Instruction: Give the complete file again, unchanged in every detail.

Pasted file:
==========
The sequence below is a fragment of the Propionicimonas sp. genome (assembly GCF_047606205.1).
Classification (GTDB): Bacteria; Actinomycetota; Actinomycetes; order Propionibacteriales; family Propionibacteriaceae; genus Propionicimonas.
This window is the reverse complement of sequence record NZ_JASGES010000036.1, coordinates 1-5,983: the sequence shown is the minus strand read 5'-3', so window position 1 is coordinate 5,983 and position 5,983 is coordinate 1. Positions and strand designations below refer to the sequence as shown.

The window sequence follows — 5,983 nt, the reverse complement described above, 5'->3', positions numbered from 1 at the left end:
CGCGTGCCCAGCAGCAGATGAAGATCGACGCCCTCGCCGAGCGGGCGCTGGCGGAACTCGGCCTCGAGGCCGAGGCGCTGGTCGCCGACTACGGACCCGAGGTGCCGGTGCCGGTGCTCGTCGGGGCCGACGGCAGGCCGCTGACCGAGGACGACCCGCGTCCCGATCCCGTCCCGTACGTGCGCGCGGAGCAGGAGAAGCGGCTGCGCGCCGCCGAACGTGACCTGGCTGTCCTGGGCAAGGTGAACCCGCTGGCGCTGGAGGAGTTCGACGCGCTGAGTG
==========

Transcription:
The sequence below is a fragment of the Propionicimonas sp. genome (assembly GCF_047606205.1).
Classification (GTDB): Bacteria; Actinomycetota; Actinomycetes; order Propionibacteriales; family Propionibacteriaceae; genus Propionicimonas.
This window is the reverse complement of sequence record NZ_JASGES010000036.1, coordinates 1-5,983: the sequence shown is the minus strand read 5'-3', so window position 1 is coordinate 5,983 and position 5,983 is coordinate 1. Positions and strand designations below refer to the sequence as shown.

The window sequence follows — 5,983 nt, the reverse complement described above, 5'->3', positions numbered from 1 at the left end:
CGCGTGCCCAGCAGCAGATGAAGATCGACGCCCTCGCCGAGCGGGCGCTGGCGGAACTCGGCCTCGAGGCCGAGGCGCTGGTCGCCGACTACGGACCCGAGGTGCCGGTGCCGGTGCTCGTCGGGGCCGACGGCAGGCCGCTGACCGAGGACGACCCGCGTCCCGATCCCGTCCCGTACGTGCGCGCGGAGCAGGAGAAGCGGCTGCGCGCCGCCGAACGTGACCTGGCTGTCCTGGGCAAGGTGAACCCGCTGGCGCTGGAGGAGTTCGACGCGCTGAGTG